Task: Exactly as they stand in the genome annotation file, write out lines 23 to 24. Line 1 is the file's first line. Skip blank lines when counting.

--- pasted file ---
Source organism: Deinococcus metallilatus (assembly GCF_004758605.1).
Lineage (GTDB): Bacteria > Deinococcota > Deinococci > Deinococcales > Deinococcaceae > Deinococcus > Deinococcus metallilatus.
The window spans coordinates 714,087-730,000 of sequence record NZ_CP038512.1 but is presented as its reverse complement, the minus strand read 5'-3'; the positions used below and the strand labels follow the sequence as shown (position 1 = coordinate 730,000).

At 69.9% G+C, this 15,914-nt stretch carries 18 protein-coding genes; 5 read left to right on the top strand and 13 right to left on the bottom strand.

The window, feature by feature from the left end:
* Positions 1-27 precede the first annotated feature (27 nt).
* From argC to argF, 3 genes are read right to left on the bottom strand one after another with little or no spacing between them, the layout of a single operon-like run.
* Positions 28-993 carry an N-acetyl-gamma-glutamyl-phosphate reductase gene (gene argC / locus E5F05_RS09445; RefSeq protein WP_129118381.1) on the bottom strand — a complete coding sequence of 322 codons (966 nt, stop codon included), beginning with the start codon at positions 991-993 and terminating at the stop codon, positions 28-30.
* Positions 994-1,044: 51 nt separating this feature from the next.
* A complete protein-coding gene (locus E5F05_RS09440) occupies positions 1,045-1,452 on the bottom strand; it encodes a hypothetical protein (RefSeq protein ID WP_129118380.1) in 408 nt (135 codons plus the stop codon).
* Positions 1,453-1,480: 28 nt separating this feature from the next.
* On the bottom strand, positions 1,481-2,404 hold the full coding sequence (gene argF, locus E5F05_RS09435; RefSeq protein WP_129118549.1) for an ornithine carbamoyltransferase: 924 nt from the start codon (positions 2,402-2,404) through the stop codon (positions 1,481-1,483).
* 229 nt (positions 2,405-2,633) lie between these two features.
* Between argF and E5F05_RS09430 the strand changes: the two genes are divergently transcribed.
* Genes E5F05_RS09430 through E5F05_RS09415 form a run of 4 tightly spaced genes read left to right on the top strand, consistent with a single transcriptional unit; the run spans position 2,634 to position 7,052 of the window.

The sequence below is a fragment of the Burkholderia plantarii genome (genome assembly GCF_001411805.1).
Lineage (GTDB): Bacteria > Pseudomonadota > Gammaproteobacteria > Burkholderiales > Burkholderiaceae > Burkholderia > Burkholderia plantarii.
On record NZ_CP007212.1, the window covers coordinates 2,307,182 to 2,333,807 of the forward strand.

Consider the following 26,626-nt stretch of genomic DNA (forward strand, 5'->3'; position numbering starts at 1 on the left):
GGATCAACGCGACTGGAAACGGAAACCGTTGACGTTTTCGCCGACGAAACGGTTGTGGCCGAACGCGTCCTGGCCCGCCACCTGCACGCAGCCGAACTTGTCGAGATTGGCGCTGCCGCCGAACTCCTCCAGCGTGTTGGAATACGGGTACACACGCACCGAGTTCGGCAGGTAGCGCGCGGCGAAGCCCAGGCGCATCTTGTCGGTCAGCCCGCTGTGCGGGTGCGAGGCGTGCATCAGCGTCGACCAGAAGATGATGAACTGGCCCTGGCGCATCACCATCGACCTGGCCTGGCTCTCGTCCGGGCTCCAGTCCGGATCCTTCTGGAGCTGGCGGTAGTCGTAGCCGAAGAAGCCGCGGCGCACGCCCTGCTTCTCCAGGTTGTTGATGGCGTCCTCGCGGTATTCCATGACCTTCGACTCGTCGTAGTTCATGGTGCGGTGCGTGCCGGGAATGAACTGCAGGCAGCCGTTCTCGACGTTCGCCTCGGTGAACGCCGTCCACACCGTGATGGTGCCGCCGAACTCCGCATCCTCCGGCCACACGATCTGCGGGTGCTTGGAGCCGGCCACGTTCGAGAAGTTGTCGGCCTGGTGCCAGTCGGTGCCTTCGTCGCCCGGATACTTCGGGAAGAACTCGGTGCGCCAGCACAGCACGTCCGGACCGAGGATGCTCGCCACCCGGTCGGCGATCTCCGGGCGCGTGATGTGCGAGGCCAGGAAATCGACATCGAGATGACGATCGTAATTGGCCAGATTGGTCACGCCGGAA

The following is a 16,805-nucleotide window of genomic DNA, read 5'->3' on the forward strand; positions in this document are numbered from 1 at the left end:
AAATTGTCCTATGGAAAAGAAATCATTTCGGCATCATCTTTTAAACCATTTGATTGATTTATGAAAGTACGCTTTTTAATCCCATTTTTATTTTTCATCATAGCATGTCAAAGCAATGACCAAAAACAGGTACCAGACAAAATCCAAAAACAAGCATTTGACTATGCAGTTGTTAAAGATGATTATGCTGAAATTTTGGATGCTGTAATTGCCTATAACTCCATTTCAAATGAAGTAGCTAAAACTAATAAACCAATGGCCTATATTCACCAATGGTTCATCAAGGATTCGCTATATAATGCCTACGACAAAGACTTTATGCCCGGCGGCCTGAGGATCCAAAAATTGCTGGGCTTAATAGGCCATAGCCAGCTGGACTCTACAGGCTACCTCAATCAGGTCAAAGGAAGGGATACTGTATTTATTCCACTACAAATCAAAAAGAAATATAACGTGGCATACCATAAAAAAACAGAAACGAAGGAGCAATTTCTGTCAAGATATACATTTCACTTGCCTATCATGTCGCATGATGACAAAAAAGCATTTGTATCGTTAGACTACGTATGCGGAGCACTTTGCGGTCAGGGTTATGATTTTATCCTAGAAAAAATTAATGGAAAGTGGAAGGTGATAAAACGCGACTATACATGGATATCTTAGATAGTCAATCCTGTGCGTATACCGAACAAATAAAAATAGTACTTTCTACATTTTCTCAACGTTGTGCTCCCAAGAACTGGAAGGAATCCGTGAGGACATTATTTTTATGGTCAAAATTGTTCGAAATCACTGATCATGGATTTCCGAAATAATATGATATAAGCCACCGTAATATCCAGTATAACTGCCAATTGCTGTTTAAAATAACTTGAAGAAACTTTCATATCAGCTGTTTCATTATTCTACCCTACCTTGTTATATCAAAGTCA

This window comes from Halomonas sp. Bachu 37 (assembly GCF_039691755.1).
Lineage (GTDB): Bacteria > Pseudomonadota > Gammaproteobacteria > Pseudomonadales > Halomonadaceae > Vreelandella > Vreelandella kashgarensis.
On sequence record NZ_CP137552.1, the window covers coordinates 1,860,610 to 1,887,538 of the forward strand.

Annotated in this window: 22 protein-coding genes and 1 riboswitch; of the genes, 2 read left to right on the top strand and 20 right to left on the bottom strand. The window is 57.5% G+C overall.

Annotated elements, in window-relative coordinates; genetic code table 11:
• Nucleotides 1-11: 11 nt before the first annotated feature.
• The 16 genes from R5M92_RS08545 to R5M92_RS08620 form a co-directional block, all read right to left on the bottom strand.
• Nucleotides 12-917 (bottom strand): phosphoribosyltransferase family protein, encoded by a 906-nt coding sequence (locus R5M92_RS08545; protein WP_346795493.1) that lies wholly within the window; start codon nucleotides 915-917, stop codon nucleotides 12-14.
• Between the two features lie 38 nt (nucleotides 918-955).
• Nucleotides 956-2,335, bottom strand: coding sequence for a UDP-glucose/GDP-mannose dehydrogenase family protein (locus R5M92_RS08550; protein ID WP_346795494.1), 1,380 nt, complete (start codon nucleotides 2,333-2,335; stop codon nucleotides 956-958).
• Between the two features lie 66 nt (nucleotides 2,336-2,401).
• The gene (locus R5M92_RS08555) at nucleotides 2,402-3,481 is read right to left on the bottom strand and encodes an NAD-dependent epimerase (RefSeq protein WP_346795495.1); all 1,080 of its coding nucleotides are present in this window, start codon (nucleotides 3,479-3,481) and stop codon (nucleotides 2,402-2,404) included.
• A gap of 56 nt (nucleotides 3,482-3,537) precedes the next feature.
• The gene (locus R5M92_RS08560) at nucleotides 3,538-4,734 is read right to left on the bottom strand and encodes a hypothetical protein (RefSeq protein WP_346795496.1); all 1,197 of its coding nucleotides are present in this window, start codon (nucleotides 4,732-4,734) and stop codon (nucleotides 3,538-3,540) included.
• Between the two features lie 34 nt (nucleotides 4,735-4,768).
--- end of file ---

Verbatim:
This window comes from Halomonas sp. Bachu 37 (assembly GCF_039691755.1).
Lineage (GTDB): Bacteria > Pseudomonadota > Gammaproteobacteria > Pseudomonadales > Halomonadaceae > Vreelandella > Vreelandella kashgarensis.